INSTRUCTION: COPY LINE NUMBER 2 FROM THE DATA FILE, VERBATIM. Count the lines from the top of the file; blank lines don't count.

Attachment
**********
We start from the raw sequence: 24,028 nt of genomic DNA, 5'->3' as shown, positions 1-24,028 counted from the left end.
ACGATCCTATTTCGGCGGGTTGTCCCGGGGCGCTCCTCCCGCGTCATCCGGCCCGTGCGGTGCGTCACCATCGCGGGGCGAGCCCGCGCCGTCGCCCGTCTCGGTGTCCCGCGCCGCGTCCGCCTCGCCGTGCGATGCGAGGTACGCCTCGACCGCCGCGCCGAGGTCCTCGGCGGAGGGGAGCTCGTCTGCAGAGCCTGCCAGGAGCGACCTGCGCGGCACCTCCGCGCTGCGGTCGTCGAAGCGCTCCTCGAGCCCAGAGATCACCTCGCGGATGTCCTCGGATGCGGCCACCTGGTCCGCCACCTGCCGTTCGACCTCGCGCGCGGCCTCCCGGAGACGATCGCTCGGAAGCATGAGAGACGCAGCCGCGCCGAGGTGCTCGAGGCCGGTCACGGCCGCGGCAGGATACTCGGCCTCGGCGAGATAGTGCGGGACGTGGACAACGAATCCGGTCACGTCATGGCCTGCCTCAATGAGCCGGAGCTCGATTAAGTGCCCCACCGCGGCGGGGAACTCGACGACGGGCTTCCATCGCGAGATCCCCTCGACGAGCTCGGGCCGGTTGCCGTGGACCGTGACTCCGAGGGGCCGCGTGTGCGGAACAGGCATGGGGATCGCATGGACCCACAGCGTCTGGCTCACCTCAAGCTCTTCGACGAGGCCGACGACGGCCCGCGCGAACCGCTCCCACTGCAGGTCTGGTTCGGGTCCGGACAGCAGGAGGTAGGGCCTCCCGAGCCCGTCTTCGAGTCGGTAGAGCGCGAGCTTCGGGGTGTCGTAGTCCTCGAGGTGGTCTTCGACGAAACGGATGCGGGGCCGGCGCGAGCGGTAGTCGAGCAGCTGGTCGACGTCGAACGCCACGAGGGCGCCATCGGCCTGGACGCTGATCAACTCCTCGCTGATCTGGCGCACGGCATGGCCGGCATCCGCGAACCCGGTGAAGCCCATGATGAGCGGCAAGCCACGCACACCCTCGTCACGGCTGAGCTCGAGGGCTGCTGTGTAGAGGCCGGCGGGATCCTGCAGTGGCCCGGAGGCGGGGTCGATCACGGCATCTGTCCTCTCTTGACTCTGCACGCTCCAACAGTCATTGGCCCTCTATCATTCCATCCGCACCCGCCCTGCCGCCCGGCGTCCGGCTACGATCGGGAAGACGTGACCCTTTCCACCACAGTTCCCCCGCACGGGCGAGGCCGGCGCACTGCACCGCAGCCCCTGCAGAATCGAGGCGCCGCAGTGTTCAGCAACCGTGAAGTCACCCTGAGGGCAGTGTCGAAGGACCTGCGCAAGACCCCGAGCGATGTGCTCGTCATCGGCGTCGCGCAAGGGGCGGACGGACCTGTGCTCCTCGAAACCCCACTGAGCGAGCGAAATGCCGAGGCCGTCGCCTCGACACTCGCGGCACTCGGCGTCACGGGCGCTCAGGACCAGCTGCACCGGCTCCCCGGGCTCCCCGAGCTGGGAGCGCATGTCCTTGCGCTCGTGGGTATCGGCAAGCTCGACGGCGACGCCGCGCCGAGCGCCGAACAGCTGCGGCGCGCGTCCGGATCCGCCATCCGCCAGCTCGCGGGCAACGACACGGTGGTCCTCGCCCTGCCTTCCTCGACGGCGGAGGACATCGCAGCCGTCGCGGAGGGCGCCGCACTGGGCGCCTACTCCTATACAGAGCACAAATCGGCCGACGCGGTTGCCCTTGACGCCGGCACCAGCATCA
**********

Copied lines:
ACGATCCTATTTCGGCGGGTTGTCCCGGGGCGCTCCTCCCGCGTCATCCGGCCCGTGCGGTGCGTCACCATCGCGGGGCGAGCCCGCGCCGTCGCCCGTCTCGGTGTCCCGCGCCGCGTCCGCCTCGCCGTGCGATGCGAGGTACGCCTCGACCGCCGCGCCGAGGTCCTCGGCGGAGGGGAGCTCGTCTGCAGAGCCTGCCAGGAGCGACCTGCGCGGCACCTCCGCGCTGCGGTCGTCGAAGCGCTCCTCGAGCCCAGAGATCACCTCGCGGATGTCCTCGGATGCGGCCACCTGGTCCGCCACCTGCCGTTCGACCTCGCGCGCGGCCTCCCGGAGACGATCGCTCGGAAGCATGAGAGACGCAGCCGCGCCGAGGTGCTCGAGGCCGGTCACGGCCGCGGCAGGATACTCGGCCTCGGCGAGATAGTGCGGGACGTGGACAACGAATCCGGTCACGTCATGGCCTGCCTCAATGAGCCGGAGCTCGATTAAGTGCCCCACCGCGGCGGGGAACTCGACGACGGGCTTCCATCGCGAGATCCCCTCGACGAGCTCGGGCCGGTTGCCGTGGACCGTGACTCCGAGGGGCCGCGTGTGCGGAACAGGCATGGGGATCGCATGGACCCACAGCGTCTGGCTCACCTCAAGCTCTTCGACGAGGCCGACGACGGCCCGCGCGAACCGCTCCCACTGCAGGTCTGGTTCGGGTCCGGACAGCAGGAGGTAGGGCCTCCCGAGCCCGTCTTCGAGTCGGTAGAGCGCGAGCTTCGGGGTGTCGTAGTCCTCGAGGTGGTCTTCGACGAAACGGATGCGGGGCCGGCGCGAGCGGTAGTCGAGCAGCTGGTCGACGTCGAACGCCACGAGGGCGCCATCGGCCTGGACGCTGATCAACTCCTCGCTGATCTGGCGCACGGCATGGCCGGCATCCGCGAACCCGGTGAAGCCCATGATGAGCGGCAAGCCACGCACACCCTCGTCACGGCTGAGCTCGAGGGCTGCTGTGTAGAGGCCGGCGGGATCCTGCAGTGGCCCGGAGGCGGGGTCGATCACGGCATCTGTCCTCTCTTGACTCTGCACGCTCCAACAGTCATTGGCCCTCTATCATTCCATCCGCACCCGCCCTGCCGCCCGGCGTCCGGCTACGATCGGGAAGACGTGACCCTTTCCACCACAGTTCCCCCGCACGGGCGAGGCCGGCGCACTGCACCGCAGCCCCTGCAGAATCGAGGCGCCGCAGTGTTCAGCAACCGTGAAGTCACCCTGAGGGCAGTGTCGAAGGACCTGCGCAAGACCCCGAGCGATGTGCTCGTCATCGGCGTCGCGCAAGGGGCGGACGGACCTGTGCTCCTCGAAACCCCACTGAGCGAGCGAAATGCCGAGGCCGTCGCCTCGACACTCGCGGCACTCGGCGTCACGGGCGCTCAGGACCAGCTGCACCGGCTCCCCGGGCTCCCCGAGCTGGGAGCGCATGTCCTTGCGCTCGTGGGTATCGGCAAGCTCGACGGCGACGCCGCGCCGAGCGCCGAACAGCTGCGGCGCGCGTCCGGATCCGCCATCCGCCAGCTCGCGGGCAACGACACGGTGGTCCTCGCCCTGCCTTCCTCGACGGCGGAGGACATCGCAGCCGTCGCGGAGGGCGCCGCACTGGGCGCCTACTCCTATACAGAGCACAAATCGGCCGACGCGGTTGCCCTTGACGCCGGCACCAGCATCA